New Hampshire veterans came together in March to explore questions of service and homecoming through a writing and photography workshop presented by New Hampshire Humanities with support from the Federation of State Humanities Councils, the Pulitzer Prizes, and The Mellon Foundation. Veterans worked with Pulitzer Prize-winning war correspondent David Wood and international photo journalist Andrea Bruce to learn about using words and photos to tell their often untold stories.
She comes through the door uninvited. Right outside the defensive wire, I noticed several children. I told my jeep driver to head over there. Half a dozen kids were gathered around a young girl, years old, lying under a tree. She had triggered a booby trap set up by the local Viet Cong. A grenade, without pin, had been placed in a tin can with a wire strung across the road. They had hoped that the antenna on an American vehicle would hit the wire, yank the grenade from the can, detonate it over the vehicle. A few minutes earlier, the little girl had dislodged the grenade herself.
She was apparently untouched, except for a small hole, not much bigger than my thumb nail, right in the center of her chest. She had bled out internally.
Young man on a mission to honor World War II vets before it's too late
Not my fault. Not, directly, our fault. During my year in Vietnam and the years after, as the futility of the war became increasingly apparent, she was a reminder of it all, a refutation of any attempt to justify the war with geopolitical bullshit or the trivia of whose fault it was.
And because I played a tiny part in the making of that war, she came to my door.
- Before it's too late!
- The Adventures of Blue the Very Happy Dog; Compilation of Books 1 - 5. (Childrens dog books and short bedtime stories for kids) (The Adventures of Blue Series.).
- Schrodingers Fleabag.
- Branded by Betrayal!
Read the full story HERE. A month ago he sent ahead a footlocker full of extra uniforms, cold weather gear and the required set of civilian clothes. There is laundry to do. This is not the first time he has packed for a long absence. He knows what he needs and about how long it will take. Our oldest son left for college a month ago. He is the lucky one. My oldest daughter comes to me just as I am starting to cook dinner. Her close friend has made cookies for George.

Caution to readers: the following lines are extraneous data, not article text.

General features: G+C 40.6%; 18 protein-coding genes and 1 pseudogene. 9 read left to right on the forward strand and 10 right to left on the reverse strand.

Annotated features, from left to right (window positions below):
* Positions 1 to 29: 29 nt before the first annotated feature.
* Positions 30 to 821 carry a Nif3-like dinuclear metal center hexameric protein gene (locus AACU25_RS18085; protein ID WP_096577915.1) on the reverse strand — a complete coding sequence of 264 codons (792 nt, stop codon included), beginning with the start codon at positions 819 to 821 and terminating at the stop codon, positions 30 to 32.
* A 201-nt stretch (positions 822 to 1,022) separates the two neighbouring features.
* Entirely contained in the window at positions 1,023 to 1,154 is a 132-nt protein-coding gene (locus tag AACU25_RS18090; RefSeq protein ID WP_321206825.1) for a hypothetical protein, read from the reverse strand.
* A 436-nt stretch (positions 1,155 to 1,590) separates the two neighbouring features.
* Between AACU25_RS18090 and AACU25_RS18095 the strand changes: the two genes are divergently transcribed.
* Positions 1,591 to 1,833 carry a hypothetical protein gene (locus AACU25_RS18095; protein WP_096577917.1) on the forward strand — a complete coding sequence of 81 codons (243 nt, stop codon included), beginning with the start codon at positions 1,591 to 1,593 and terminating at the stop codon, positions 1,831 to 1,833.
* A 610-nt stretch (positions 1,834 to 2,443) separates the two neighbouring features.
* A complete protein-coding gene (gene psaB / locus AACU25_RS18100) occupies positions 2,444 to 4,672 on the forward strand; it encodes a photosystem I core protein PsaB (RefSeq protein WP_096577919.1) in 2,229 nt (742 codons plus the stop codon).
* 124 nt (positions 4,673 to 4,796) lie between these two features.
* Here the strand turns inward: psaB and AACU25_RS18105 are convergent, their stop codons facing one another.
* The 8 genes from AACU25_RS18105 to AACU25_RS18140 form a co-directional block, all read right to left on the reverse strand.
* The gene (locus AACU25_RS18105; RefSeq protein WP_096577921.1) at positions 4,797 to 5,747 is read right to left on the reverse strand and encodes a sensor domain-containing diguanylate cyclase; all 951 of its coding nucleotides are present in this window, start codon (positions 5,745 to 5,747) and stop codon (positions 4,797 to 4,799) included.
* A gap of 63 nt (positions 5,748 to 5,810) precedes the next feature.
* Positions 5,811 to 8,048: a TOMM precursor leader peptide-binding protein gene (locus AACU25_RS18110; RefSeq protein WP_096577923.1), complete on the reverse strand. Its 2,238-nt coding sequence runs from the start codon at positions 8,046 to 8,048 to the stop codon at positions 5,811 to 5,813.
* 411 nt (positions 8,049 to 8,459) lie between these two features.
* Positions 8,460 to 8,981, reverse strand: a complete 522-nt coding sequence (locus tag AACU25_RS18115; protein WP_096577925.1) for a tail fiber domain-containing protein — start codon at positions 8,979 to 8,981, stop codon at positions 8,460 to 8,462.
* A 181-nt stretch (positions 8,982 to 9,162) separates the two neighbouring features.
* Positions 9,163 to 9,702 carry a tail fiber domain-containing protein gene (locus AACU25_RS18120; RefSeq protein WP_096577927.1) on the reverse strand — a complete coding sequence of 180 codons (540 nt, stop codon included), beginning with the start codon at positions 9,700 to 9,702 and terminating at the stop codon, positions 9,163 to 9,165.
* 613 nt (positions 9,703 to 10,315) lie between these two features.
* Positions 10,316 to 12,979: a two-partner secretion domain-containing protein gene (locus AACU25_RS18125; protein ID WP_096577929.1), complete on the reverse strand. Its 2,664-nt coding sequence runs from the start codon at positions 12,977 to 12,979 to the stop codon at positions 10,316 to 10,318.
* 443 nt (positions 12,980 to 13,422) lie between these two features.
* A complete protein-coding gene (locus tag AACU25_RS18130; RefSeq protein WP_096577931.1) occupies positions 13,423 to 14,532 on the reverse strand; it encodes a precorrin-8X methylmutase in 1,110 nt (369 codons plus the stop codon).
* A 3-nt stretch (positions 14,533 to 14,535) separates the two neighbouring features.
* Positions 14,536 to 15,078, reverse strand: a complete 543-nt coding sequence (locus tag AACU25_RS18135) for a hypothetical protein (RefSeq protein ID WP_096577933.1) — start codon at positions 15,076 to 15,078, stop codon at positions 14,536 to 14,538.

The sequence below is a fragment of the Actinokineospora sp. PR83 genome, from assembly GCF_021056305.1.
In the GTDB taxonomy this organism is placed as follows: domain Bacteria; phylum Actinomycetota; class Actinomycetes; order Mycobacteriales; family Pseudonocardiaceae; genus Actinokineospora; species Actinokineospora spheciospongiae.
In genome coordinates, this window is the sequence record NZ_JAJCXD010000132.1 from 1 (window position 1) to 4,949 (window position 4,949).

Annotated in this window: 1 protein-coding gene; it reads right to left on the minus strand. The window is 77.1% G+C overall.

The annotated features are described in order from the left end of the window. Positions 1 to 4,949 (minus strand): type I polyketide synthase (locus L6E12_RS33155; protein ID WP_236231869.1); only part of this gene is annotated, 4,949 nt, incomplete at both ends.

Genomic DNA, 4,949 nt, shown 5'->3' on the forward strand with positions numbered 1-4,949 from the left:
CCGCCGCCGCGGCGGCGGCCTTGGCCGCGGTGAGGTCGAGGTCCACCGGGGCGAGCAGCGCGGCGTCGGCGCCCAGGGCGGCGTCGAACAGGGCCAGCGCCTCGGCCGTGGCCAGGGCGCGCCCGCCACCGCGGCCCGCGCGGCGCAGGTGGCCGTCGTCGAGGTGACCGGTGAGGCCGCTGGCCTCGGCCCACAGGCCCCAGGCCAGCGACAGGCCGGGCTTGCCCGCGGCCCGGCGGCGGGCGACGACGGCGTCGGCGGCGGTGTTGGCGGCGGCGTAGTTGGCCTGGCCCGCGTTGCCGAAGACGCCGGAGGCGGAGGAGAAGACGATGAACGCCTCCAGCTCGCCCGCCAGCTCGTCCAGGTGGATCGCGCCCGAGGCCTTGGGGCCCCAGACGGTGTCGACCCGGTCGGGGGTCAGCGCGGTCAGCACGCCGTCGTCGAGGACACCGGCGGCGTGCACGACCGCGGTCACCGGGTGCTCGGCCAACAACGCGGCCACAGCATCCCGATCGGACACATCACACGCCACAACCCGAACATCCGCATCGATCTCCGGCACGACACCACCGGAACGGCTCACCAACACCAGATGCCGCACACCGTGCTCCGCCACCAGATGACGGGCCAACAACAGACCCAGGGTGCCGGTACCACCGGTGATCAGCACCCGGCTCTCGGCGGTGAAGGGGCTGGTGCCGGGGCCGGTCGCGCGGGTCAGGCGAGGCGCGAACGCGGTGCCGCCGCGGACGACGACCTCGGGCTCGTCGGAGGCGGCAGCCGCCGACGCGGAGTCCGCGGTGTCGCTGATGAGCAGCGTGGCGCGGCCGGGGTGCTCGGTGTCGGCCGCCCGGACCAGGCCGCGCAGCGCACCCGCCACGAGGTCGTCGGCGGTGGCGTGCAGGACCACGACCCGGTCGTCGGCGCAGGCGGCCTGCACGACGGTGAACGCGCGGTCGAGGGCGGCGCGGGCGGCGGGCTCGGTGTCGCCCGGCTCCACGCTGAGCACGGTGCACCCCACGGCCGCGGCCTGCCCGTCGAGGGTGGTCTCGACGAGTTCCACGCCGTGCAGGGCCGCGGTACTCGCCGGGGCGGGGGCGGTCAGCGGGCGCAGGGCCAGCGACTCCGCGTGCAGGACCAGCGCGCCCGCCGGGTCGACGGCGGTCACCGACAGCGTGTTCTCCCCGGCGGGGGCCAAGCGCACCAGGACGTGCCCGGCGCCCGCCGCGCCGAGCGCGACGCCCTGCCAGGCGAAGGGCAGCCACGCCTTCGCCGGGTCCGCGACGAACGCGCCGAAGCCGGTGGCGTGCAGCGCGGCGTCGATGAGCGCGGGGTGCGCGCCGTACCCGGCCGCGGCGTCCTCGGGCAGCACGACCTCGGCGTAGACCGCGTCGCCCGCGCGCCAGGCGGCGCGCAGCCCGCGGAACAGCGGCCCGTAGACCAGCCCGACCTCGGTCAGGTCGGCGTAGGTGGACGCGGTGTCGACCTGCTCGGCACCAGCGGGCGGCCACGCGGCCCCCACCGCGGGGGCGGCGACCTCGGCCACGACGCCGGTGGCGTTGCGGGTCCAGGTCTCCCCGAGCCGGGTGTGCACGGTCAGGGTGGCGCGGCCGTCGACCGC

She wants to come say goodbye and wish him well. I hesitate and try to figure out the timing. Maybe she can come later because I hope for a family dinner. Her curfew gets earlier, our dinner keeps getting later. I am pretty sure he is hidden away in his room, immersed in computer games. A gaping hole is about to open up in the fabric of our family. We are never quite ready for it.
- Dave Darrins First Year at Annapolis Two Plebe Midshipmen at the United States Naval Academy;
- PTSD in Military Veterans!
- Young man on a mission to honor World War II vets before it's too late - CBS News?
- Mated to the Wolf (Mills & Boon Nocturne Bites) (The Ancients, Book 2).
- Saluting the veterans: Senior living centers honor residents' service;
- Transylvanian Encounter.
Denial and avoidance become blessed coping techniques. My youngest daughter is having a meltdown regarding her Halloween costume. She set it weeks ago. Now, the day before, she is completely changing her mind. She wants to go shopping to find a new costume.
Veterans Home Care: In-Home Care for Veterans and Surviving Spouses
In addition, the unbalanced gender environment does lead to challenging clinical situations. Except for visitors, the world on a VA residential unit is divided up for the most part into male patients and female nursing staff. As more men enter the nursing field, this balance is changing, but sexual dynamics and frustrations can lead to conflicts and behaviors that require professional consultation.